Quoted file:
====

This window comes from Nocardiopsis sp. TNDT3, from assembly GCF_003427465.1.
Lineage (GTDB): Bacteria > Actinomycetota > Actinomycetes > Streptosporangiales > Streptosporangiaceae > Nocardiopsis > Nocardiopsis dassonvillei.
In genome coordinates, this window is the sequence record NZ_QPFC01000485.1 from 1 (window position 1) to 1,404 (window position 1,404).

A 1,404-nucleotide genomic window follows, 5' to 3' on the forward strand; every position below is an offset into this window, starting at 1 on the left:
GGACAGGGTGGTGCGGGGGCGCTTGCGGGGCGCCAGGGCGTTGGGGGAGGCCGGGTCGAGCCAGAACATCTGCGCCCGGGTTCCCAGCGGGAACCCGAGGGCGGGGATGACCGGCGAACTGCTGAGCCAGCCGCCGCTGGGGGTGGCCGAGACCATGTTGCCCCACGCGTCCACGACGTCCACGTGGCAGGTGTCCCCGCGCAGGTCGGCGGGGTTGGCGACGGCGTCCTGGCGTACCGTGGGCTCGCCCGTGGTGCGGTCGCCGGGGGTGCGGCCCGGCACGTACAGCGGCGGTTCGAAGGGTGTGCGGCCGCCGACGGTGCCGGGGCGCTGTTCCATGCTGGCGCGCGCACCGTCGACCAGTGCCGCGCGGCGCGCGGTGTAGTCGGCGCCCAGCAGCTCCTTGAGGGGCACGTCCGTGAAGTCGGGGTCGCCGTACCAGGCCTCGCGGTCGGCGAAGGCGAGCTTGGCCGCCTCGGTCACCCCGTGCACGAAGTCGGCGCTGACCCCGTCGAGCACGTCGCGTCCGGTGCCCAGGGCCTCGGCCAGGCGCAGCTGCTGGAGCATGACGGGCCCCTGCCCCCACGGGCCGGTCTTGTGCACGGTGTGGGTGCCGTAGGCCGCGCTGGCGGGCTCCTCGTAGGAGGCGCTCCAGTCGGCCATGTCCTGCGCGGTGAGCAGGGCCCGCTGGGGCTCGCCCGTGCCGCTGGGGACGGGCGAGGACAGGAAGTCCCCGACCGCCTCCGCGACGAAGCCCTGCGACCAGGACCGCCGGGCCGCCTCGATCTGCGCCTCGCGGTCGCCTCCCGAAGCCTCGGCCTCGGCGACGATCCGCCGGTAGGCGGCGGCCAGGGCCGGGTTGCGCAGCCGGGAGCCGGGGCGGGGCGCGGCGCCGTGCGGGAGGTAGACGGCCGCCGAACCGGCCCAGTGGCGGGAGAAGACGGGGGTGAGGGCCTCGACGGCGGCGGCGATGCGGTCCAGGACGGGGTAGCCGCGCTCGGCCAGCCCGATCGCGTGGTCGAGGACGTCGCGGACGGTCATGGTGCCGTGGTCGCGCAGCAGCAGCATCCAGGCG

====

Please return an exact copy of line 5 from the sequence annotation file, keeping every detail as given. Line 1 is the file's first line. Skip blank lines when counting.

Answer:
GGACAGGGTGGTGCGGGGGCGCTTGCGGGGCGCCAGGGCGTTGGGGGAGGCCGGGTCGAGCCAGAACATCTGCGCCCGGGTTCCCAGCGGGAACCCGAGGGCGGGGATGACCGGCGAACTGCTGAGCCAGCCGCCGCTGGGGGTGGCCGAGACCATGTTGCCCCACGCGTCCACGACGTCCACGTGGCAGGTGTCCCCGCGCAGGTCGGCGGGGTTGGCGACGGCGTCCTGGCGTACCGTGGGCTCGCCCGTGGTGCGGTCGCCGGGGGTGCGGCCCGGCACGTACAGCGGCGGTTCGAAGGGTGTGCGGCCGCCGACGGTGCCGGGGCGCTGTTCCATGCTGGCGCGCGCACCGTCGACCAGTGCCGCGCGGCGCGCGGTGTAGTCGGCGCCCAGCAGCTCCTTGAGGGGCACGTCCGTGAAGTCGGGGTCGCCGTACCAGGCCTCGCGGTCGGCGAAGGCGAGCTTGGCCGCCTCGGTCACCCCGTGCACGAAGTCGGCGCTGACCCCGTCGAGCACGTCGCGTCCGGTGCCCAGGGCCTCGGCCAGGCGCAGCTGCTGGAGCATGACGGGCCCCTGCCCCCACGGGCCGGTCTTGTGCACGGTGTGGGTGCCGTAGGCCGCGCTGGCGGGCTCCTCGTAGGAGGCGCTCCAGTCGGCCATGTCCTGCGCGGTGAGCAGGGCCCGCTGGGGCTCGCCCGTGCCGCTGGGGACGGGCGAGGACAGGAAGTCCCCGACCGCCTCCGCGACGAAGCCCTGCGACCAGGACCGCCGGGCCGCCTCGATCTGCGCCTCGCGGTCGCCTCCCGAAGCCTCGGCCTCGGCGACGATCCGCCGGTAGGCGGCGGCCAGGGCCGGGTTGCGCAGCCGGGAGCCGGGGCGGGGCGCGGCGCCGTGCGGGAGGTAGACGGCCGCCGAACCGGCCCAGTGGCGGGAGAAGACGGGGGTGAGGGCCTCGACGGCGGCGGCGATGCGGTCCAGGACGGGGTAGCCGCGCTCGGCCAGCCCGATCGCGTGGTCGAGGACGTCGCGGACGGTCATGGTGCCGTGGTCGCGCAGCAGCAGCATCCAGGCG